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2.
Rev Lat Am Enfermagem ; 28: e3266, 2020.
Artículo en Portugués, Español, Inglés | MEDLINE | ID: mdl-32401903

RESUMEN

OBJECTIVE: To verify factors associated with early newborn access to biological neonatal screening. METHOD: A cross-sectional quantitative study was carried out with all newborns who underwent tests in healthcare units, hospitals, and laboratories of a city in the state of São Paulo, Brazil, with programs linking healthcare information. The following variables were investigated: child's age at collection (dependent); place of collection; date of collection; and type of user (independent). Descriptive and inferential statistics were applied. RESULTS: Records of 15,652 screenings were found in the two years analyzed. In the first year analyzed, 7,955 births and 7,640 (96.0%) tests were recorded, of which 5,586 (73.1%) were undertaken with newborns between three and five days old. In the next year analyzed, 8,316 births and 8,012 (96.3%) screenings were recorded, of which 7,025 (87.6%) were undertaken with newborns in the same age group. A statistically significant association was found between the variables "child's age" and "type of user" in one year, and between the variables "child's age" and "place of collection" in both years. CONCLUSION: Early access to these tests enables the screening of diseases and referral for treatment. The present study contributes to the management of child care programs by presenting strategies linking data and actions to improve access to biological neonatal screening.


Asunto(s)
Accesibilidad a los Servicios de Salud/estadística & datos numéricos , Tamizaje Neonatal , Brasil , Servicios de Salud del Niño/estadística & datos numéricos , Estudios Transversales , Diagnóstico Precoz , Humanos , Recién Nacido , Programas Nacionales de Salud/organización & administración , Programas Nacionales de Salud/estadística & datos numéricos , Tamizaje Neonatal/enfermería , Tamizaje Neonatal/organización & administración , Factores de Tiempo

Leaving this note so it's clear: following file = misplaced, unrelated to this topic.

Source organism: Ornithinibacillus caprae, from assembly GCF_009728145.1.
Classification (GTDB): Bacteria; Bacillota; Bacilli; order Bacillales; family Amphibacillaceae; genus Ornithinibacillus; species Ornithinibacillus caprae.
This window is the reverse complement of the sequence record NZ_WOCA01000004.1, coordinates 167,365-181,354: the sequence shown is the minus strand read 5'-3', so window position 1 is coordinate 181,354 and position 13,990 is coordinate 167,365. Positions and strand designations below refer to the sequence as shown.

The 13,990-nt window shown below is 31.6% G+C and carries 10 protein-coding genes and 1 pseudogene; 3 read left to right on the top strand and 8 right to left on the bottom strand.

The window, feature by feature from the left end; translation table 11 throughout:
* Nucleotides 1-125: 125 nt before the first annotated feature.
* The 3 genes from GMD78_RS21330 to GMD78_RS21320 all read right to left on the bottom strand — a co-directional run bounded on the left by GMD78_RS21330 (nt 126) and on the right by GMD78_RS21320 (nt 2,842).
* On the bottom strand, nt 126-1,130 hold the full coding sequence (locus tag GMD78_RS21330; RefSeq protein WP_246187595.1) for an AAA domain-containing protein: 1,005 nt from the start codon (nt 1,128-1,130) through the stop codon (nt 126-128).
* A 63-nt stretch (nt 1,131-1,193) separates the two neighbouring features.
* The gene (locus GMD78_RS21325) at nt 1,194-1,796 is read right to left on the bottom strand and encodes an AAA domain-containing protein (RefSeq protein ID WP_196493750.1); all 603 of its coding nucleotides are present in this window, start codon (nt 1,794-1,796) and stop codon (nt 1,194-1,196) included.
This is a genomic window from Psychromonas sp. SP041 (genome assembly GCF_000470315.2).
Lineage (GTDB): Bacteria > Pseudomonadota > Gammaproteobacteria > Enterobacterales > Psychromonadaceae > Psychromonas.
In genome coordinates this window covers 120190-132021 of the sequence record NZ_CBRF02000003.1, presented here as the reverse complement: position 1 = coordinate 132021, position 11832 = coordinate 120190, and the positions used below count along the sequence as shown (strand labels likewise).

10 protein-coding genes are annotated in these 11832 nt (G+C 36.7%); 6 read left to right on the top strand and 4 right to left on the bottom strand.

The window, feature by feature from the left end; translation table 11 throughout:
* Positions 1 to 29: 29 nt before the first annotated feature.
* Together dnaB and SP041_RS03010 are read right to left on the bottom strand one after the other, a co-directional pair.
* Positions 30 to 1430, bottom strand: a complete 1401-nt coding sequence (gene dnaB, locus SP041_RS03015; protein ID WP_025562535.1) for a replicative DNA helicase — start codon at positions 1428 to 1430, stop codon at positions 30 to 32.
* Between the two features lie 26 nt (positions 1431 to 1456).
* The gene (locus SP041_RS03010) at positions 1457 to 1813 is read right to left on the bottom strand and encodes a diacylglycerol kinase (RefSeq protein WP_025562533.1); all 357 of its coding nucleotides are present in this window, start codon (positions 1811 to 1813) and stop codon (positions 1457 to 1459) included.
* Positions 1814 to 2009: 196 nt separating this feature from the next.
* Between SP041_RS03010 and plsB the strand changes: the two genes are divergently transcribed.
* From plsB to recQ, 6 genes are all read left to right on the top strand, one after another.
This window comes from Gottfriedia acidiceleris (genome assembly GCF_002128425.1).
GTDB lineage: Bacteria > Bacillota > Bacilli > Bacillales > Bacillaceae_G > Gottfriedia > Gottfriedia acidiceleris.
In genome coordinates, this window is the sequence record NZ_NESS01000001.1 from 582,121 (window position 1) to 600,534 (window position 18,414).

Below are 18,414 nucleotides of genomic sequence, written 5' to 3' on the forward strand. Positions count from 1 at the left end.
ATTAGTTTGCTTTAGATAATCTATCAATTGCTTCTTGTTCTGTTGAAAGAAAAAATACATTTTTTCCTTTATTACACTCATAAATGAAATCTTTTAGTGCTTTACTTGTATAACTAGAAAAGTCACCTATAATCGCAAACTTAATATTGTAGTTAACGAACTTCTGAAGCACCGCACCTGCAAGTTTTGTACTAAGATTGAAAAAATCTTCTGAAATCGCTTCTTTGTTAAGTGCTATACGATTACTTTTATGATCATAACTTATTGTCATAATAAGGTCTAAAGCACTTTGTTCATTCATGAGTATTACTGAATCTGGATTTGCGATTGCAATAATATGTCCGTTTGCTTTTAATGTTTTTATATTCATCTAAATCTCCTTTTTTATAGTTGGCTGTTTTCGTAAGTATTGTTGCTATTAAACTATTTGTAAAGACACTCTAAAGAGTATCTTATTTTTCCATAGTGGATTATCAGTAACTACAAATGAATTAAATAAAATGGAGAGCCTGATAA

4.
Brasília, D.F.; OPAS; 2020-05-15. (OPAS-W/BRA/COVID-19/20-062).
en Portugués | PAHO-IRIS | ID: phr2-52176

RESUMEN

Introdução: Até 15 de maio de 2020, mais de 4 milhões de casos confirmados da doença causada pelo novo coronavírus (COVID-19), incluindo mais de 285.000 mortes, foram relatados à OMS. O risco de doença grave e morte tem sido maior em idosos e pessoas com doenças crônicas não transmissíveis (DCNT), como hipertensão, cardiopatia, doença pulmonar crônica e câncer. Dados limitados descrevem manifestações clínicas da COVID-19 geralmente mais leves em crianças do que em adultos, mas também mostram que algumas crianças requerem hospitalização e cuidados intensivos. Foram relatados relativamente poucos casos de bebês com COVID-19 confirmado; aqueles infectados tiveram doença leve. Ainda faltam evidências robustas associando doenças preexistentes e gravidade da infecção em crianças. Em 345 crianças com confirmação laboratorial de COVID-19 e informações completas sobre doenças preexistentes, 23% apresentavam doença de base, e as relatadas com maior frequência foram doença pulmonar crônica (incluindo asma), doença cardiovascular e munossupressão. Porém, relatos recentes da Europa e da América do Norte descreveram grupos (clusters) de crianças e adolescentes que necessitaram de internação em unidades de terapia intensiva com uma condição inflamatória multissistêmica, com algumas características semelhantes às da doença de Kawasaki e da síndrome do choque tóxico. Relatos de casos e pequenas séries descreveram uma apresentação de doença aguda, acompanhada de uma síndrome hiperinflamatória, levando à falência múltipla de órgãos e choque. As hipóteses iniciais são de que essa síndrome possa estar relacionada à COVID-19, com base nos testes laboratoriais iniciais. As crianças foram tratadas com anti-inflamatórios, incluindo imunoglobulina parenteral e corticoides. É fundamental caracterizar essa síndrome e seus fatores de risco para entender a causalidade e descrever as intervenções terapêuticas. Ainda não está claro o espectro total da doença, e se a distribuição geográfica na Europa e na América do Norte reflete um padrão verdadeiro, ou se a doença simplesmente não foi reconhecida em outros lugares.